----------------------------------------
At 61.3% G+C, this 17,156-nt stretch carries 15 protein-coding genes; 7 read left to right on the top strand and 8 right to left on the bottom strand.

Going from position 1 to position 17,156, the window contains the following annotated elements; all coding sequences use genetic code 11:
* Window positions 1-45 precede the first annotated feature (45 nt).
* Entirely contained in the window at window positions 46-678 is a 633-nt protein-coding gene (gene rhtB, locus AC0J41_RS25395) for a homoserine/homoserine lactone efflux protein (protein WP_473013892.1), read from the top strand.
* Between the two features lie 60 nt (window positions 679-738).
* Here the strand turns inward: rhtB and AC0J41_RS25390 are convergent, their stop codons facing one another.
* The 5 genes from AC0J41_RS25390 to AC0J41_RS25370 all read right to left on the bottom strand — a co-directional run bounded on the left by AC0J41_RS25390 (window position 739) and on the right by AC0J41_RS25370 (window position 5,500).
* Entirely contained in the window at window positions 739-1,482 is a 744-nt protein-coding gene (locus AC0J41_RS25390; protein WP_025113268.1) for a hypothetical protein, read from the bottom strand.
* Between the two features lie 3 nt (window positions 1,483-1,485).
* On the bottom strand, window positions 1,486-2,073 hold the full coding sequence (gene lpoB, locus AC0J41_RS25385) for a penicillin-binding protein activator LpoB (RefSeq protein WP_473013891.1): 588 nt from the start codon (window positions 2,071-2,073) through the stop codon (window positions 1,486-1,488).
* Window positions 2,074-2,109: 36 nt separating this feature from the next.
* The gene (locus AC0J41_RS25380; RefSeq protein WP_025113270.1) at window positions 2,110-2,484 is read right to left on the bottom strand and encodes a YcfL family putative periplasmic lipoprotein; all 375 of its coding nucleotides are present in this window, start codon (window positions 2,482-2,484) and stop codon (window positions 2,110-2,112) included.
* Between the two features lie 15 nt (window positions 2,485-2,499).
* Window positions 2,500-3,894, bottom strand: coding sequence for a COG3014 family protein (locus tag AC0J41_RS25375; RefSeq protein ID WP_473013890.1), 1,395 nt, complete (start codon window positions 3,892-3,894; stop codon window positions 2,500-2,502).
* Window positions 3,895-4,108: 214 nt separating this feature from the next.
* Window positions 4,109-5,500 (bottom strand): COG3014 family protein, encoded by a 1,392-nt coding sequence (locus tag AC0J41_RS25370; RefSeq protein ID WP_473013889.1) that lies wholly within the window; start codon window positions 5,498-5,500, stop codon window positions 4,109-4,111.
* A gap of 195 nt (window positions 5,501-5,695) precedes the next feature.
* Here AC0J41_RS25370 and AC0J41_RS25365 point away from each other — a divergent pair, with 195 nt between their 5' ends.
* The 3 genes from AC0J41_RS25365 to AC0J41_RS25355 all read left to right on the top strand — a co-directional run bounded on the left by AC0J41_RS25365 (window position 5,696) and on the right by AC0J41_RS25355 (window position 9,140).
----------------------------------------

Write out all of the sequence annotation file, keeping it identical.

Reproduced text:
At 61.3% G+C, this 17,156-nt stretch carries 15 protein-coding genes; 7 read left to right on the top strand and 8 right to left on the bottom strand.

Going from position 1 to position 17,156, the window contains the following annotated elements; all coding sequences use genetic code 11:
* Window positions 1-45 precede the first annotated feature (45 nt).
* Entirely contained in the window at window positions 46-678 is a 633-nt protein-coding gene (gene rhtB, locus AC0J41_RS25395) for a homoserine/homoserine lactone efflux protein (protein WP_473013892.1), read from the top strand.
* Between the two features lie 60 nt (window positions 679-738).
* Here the strand turns inward: rhtB and AC0J41_RS25390 are convergent, their stop codons facing one another.
* The 5 genes from AC0J41_RS25390 to AC0J41_RS25370 all read right to left on the bottom strand — a co-directional run bounded on the left by AC0J41_RS25390 (window position 739) and on the right by AC0J41_RS25370 (window position 5,500).
* Entirely contained in the window at window positions 739-1,482 is a 744-nt protein-coding gene (locus AC0J41_RS25390; protein WP_025113268.1) for a hypothetical protein, read from the bottom strand.
* Between the two features lie 3 nt (window positions 1,483-1,485).
* On the bottom strand, window positions 1,486-2,073 hold the full coding sequence (gene lpoB, locus AC0J41_RS25385) for a penicillin-binding protein activator LpoB (RefSeq protein WP_473013891.1): 588 nt from the start codon (window positions 2,071-2,073) through the stop codon (window positions 1,486-1,488).
* Window positions 2,074-2,109: 36 nt separating this feature from the next.
* The gene (locus AC0J41_RS25380; RefSeq protein WP_025113270.1) at window positions 2,110-2,484 is read right to left on the bottom strand and encodes a YcfL family putative periplasmic lipoprotein; all 375 of its coding nucleotides are present in this window, start codon (window positions 2,482-2,484) and stop codon (window positions 2,110-2,112) included.
* Between the two features lie 15 nt (window positions 2,485-2,499).
* Window positions 2,500-3,894, bottom strand: coding sequence for a COG3014 family protein (locus tag AC0J41_RS25375; RefSeq protein ID WP_473013890.1), 1,395 nt, complete (start codon window positions 3,892-3,894; stop codon window positions 2,500-2,502).
* Window positions 3,895-4,108: 214 nt separating this feature from the next.
* Window positions 4,109-5,500 (bottom strand): COG3014 family protein, encoded by a 1,392-nt coding sequence (locus tag AC0J41_RS25370; RefSeq protein ID WP_473013889.1) that lies wholly within the window; start codon window positions 5,498-5,500, stop codon window positions 4,109-4,111.
* A gap of 195 nt (window positions 5,501-5,695) precedes the next feature.
* Here AC0J41_RS25370 and AC0J41_RS25365 point away from each other — a divergent pair, with 195 nt between their 5' ends.
* The 3 genes from AC0J41_RS25365 to AC0J41_RS25355 all read left to right on the top strand — a co-directional run bounded on the left by AC0J41_RS25365 (window position 5,696) and on the right by AC0J41_RS25355 (window position 9,140).